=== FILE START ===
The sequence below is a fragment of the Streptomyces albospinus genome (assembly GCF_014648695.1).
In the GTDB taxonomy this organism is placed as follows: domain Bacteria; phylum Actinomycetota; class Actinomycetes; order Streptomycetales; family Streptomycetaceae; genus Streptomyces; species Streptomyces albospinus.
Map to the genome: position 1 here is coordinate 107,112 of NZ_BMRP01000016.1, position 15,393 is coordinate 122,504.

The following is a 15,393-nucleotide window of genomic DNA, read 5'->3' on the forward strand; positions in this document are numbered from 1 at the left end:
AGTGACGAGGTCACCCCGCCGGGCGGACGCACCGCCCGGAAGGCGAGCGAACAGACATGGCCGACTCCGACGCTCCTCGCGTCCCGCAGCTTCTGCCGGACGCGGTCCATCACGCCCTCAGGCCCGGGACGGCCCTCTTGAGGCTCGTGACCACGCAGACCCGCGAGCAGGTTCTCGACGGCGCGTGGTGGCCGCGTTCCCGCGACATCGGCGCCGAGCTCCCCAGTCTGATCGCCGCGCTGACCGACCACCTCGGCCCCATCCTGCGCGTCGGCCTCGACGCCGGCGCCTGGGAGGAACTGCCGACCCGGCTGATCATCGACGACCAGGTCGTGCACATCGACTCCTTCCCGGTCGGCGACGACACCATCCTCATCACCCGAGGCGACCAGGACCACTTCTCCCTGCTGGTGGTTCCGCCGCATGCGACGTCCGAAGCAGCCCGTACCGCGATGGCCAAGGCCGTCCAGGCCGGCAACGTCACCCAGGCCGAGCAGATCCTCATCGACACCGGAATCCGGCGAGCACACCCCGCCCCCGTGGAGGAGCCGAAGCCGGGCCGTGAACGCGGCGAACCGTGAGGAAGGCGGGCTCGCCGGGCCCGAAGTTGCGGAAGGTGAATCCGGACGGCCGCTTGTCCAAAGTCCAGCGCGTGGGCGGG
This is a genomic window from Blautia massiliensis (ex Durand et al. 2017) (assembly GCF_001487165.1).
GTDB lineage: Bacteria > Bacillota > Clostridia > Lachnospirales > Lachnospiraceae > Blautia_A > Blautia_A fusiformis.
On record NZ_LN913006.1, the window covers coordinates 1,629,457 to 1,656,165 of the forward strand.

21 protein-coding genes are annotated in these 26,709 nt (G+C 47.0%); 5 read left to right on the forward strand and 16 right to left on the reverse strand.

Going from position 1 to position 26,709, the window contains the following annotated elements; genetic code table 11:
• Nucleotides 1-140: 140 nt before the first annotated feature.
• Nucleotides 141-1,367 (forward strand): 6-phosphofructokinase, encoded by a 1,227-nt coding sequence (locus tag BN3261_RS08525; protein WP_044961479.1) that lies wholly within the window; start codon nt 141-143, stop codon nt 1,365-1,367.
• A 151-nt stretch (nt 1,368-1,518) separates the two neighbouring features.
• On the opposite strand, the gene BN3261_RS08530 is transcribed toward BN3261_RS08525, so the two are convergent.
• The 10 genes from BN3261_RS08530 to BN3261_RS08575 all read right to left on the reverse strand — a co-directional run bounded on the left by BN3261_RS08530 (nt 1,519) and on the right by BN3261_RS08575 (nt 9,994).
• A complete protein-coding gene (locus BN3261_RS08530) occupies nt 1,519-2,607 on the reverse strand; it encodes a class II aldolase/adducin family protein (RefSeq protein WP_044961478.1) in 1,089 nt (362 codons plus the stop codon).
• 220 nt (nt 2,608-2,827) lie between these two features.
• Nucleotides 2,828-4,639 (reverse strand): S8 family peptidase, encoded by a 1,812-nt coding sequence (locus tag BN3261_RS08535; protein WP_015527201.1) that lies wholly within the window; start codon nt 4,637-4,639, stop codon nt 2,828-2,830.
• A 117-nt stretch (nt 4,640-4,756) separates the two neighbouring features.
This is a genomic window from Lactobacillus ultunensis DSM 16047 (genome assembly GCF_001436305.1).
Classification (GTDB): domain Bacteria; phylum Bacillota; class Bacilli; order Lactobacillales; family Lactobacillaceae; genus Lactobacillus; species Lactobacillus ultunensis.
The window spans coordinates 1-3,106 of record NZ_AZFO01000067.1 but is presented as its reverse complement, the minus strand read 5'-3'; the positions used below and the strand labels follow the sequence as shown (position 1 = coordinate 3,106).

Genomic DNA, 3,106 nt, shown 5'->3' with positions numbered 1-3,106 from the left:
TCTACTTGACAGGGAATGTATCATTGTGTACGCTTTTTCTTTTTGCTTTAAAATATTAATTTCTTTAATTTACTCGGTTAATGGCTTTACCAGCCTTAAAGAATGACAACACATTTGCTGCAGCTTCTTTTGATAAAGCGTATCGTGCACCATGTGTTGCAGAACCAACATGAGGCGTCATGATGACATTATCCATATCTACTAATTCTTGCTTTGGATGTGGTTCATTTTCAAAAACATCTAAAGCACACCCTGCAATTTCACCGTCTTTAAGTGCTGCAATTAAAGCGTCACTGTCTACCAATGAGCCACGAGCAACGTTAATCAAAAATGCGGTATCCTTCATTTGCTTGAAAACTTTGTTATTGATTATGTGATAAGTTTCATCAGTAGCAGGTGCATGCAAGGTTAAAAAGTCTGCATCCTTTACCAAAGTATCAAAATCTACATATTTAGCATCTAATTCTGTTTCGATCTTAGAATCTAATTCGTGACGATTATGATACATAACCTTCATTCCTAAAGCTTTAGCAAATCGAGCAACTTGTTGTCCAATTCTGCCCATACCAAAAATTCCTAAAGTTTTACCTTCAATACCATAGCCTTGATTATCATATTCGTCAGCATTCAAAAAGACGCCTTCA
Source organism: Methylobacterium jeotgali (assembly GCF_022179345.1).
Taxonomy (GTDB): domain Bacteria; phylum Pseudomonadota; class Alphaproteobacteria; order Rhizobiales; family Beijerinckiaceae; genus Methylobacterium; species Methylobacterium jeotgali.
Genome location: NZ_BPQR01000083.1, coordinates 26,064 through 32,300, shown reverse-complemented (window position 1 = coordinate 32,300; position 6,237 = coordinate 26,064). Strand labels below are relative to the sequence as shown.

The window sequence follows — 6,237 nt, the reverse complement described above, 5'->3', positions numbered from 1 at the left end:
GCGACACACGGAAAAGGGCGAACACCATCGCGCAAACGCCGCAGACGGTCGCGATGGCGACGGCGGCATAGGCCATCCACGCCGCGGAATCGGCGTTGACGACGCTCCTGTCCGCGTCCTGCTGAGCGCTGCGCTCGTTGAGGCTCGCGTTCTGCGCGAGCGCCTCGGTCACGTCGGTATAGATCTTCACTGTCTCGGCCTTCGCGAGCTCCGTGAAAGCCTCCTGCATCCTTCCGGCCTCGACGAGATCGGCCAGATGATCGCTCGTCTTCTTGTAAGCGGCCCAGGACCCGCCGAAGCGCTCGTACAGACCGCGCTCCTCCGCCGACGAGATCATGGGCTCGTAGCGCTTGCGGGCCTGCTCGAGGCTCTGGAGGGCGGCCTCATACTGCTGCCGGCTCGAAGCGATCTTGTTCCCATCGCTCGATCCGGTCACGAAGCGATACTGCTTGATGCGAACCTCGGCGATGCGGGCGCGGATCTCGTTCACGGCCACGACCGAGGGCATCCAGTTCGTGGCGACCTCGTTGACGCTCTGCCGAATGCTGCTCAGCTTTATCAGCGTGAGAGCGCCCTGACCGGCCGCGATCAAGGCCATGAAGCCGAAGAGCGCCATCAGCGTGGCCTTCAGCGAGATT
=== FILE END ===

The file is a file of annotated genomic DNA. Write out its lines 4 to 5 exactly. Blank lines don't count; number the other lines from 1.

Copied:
The following is a 15,393-nucleotide window of genomic DNA, read 5'->3' on the forward strand; positions in this document are numbered from 1 at the left end:
AGTGACGAGGTCACCCCGCCGGGCGGACGCACCGCCCGGAAGGCGAGCGAACAGACATGGCCGACTCCGACGCTCCTCGCGTCCCGCAGCTTCTGCCGGACGCGGTCCATCACGCCCTCAGGCCCGGGACGGCCCTCTTGAGGCTCGTGACCACGCAGACCCGCGAGCAGGTTCTCGACGGCGCGTGGTGGCCGCGTTCCCGCGACATCGGCGCCGAGCTCCCCAGTCTGATCGCCGCGCTGACCGACCACCTCGGCCCCATCCTGCGCGTCGGCCTCGACGCCGGCGCCTGGGAGGAACTGCCGACCCGGCTGATCATCGACGACCAGGTCGTGCACATCGACTCCTTCCCGGTCGGCGACGACACCATCCTCATCACCCGAGGCGACCAGGACCACTTCTCCCTGCTGGTGGTTCCGCCGCATGCGACGTCCGAAGCAGCCCGTACCGCGATGGCCAAGGCCGTCCAGGCCGGCAACGTCACCCAGGCCGAGCAGATCCTCATCGACACCGGAATCCGGCGAGCACACCCCGCCCCCGTGGAGGAGCCGAAGCCGGGCCGTGAACGCGGCGAACCGTGAGGAAGGCGGGCTCGCCGGGCCCGAAGTTGCGGAAGGTGAATCCGGACGGCCGCTTGTCCAAAGTCCAGCGCGTGGGCGGG